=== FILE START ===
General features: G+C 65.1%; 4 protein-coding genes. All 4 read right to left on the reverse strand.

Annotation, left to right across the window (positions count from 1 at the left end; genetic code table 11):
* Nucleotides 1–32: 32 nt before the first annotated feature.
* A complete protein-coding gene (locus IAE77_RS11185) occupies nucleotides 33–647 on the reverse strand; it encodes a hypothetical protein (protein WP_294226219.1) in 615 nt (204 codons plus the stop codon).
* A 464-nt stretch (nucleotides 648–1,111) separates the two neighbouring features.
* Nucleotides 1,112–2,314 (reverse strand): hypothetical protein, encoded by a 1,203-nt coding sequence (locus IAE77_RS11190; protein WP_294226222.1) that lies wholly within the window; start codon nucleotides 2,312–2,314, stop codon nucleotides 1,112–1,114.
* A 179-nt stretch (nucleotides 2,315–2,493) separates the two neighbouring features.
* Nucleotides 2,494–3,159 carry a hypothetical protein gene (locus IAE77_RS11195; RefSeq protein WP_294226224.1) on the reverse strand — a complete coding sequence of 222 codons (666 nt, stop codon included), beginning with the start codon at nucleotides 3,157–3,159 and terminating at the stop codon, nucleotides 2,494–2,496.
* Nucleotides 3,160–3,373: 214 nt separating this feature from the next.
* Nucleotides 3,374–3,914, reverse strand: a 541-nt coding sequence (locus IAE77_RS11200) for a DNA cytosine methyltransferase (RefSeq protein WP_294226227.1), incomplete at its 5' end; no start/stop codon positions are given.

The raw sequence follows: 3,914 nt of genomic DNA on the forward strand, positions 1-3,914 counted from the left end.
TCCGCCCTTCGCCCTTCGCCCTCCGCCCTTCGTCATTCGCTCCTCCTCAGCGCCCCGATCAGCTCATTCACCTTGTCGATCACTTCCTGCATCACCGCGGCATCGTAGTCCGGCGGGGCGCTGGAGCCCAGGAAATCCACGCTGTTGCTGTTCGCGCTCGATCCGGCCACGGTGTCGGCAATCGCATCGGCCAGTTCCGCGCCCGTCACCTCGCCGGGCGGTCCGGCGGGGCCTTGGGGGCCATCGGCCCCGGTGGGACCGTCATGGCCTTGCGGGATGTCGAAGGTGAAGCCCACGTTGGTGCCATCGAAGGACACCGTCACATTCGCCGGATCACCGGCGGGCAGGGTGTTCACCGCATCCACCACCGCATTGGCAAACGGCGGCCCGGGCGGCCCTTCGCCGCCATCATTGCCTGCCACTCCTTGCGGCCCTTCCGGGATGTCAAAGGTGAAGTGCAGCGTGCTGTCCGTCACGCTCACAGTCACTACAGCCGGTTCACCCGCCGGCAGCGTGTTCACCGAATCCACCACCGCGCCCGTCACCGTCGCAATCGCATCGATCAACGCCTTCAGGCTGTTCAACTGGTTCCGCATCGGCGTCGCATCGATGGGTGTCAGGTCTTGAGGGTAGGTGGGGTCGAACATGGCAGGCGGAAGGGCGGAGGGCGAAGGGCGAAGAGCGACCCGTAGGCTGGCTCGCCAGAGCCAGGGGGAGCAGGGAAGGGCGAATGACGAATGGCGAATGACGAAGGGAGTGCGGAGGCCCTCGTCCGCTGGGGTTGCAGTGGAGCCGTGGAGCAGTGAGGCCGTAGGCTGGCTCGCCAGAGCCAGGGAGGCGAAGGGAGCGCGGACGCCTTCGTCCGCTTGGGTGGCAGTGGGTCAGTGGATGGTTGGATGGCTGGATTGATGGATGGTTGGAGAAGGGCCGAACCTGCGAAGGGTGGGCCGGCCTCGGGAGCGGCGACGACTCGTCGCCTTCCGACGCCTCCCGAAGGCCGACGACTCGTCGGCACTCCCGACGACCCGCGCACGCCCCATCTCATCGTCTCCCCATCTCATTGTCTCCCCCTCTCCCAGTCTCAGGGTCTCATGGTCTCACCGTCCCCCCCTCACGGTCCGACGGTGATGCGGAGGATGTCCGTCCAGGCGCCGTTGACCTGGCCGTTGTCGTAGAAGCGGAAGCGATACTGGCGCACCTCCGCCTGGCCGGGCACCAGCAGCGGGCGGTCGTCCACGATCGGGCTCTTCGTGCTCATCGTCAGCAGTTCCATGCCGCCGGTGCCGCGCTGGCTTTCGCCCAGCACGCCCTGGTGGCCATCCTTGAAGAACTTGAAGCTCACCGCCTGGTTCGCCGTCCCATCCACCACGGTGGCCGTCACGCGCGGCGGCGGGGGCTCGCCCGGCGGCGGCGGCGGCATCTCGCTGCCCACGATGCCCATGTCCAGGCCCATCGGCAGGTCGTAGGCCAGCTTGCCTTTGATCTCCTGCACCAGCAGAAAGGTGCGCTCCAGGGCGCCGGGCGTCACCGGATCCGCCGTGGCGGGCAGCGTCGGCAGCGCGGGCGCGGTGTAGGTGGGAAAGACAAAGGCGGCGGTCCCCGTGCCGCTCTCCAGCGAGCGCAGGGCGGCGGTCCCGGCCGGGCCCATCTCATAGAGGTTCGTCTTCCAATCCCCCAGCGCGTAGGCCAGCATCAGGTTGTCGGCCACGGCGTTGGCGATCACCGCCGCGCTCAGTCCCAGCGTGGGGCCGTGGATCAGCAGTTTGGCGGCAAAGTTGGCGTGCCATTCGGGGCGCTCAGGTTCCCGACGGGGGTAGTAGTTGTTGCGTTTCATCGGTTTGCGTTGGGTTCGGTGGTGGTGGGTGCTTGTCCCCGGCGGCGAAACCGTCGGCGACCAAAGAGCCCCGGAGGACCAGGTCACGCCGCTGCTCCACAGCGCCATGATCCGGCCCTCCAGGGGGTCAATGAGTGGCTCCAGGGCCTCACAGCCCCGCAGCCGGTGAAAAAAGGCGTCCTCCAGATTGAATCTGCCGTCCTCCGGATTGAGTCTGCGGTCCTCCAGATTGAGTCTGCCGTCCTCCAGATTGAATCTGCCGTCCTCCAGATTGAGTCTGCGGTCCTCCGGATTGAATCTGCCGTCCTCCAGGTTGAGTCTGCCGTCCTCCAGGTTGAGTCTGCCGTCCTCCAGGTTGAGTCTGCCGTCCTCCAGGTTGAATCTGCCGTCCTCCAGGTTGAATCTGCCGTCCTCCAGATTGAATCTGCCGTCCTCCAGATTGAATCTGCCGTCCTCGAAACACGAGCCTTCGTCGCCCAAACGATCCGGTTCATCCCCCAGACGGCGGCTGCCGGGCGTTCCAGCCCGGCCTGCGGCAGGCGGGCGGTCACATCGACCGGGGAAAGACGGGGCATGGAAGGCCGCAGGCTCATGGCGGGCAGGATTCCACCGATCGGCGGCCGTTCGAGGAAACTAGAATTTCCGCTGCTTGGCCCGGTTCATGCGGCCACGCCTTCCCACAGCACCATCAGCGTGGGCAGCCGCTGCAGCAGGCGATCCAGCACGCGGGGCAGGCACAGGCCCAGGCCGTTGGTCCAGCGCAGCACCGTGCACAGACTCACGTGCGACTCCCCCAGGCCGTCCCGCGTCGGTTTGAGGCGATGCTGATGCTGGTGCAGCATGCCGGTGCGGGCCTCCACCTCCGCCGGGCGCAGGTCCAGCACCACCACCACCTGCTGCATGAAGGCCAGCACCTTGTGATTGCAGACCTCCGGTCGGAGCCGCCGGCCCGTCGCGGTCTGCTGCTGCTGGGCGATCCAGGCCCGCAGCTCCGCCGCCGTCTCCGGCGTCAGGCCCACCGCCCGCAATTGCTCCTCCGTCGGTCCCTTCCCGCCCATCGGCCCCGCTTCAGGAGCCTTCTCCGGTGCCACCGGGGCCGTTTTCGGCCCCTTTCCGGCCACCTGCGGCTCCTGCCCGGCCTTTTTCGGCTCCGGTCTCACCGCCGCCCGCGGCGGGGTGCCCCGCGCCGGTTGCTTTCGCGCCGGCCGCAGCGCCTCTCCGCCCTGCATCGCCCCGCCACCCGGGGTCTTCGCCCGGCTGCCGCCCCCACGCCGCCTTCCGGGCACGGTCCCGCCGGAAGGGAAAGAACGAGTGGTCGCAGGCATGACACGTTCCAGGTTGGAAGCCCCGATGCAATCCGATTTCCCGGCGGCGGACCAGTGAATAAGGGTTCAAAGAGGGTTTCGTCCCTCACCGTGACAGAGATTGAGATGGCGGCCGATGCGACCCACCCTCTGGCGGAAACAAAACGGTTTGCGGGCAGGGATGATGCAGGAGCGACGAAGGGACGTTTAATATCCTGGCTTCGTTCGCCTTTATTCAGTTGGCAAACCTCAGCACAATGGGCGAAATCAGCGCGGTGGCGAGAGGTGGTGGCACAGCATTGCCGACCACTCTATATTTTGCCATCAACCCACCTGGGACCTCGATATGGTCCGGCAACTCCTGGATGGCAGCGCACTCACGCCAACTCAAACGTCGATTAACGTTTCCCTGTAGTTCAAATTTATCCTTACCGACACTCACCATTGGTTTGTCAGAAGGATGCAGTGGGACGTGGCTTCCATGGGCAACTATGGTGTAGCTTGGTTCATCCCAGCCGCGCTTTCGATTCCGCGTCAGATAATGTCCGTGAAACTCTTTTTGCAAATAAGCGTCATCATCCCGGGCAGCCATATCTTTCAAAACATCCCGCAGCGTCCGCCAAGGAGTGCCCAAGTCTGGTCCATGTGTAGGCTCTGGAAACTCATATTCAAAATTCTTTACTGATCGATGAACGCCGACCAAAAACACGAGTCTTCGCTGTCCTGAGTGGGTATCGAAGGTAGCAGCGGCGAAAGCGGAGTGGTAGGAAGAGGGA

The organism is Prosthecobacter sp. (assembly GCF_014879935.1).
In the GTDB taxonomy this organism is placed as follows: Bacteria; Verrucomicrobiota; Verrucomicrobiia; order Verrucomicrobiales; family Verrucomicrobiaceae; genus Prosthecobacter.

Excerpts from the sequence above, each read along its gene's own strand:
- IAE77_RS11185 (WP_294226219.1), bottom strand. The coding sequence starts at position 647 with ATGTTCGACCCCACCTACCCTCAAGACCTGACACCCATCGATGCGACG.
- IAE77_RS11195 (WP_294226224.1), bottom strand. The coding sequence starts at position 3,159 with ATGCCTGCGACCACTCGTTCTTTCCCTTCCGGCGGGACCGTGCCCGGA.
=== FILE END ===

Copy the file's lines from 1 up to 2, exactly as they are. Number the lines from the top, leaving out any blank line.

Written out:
General features: G+C 65.1%; 4 protein-coding genes. All 4 read right to left on the reverse strand.

Annotation, left to right across the window (positions count from 1 at the left end; genetic code table 11):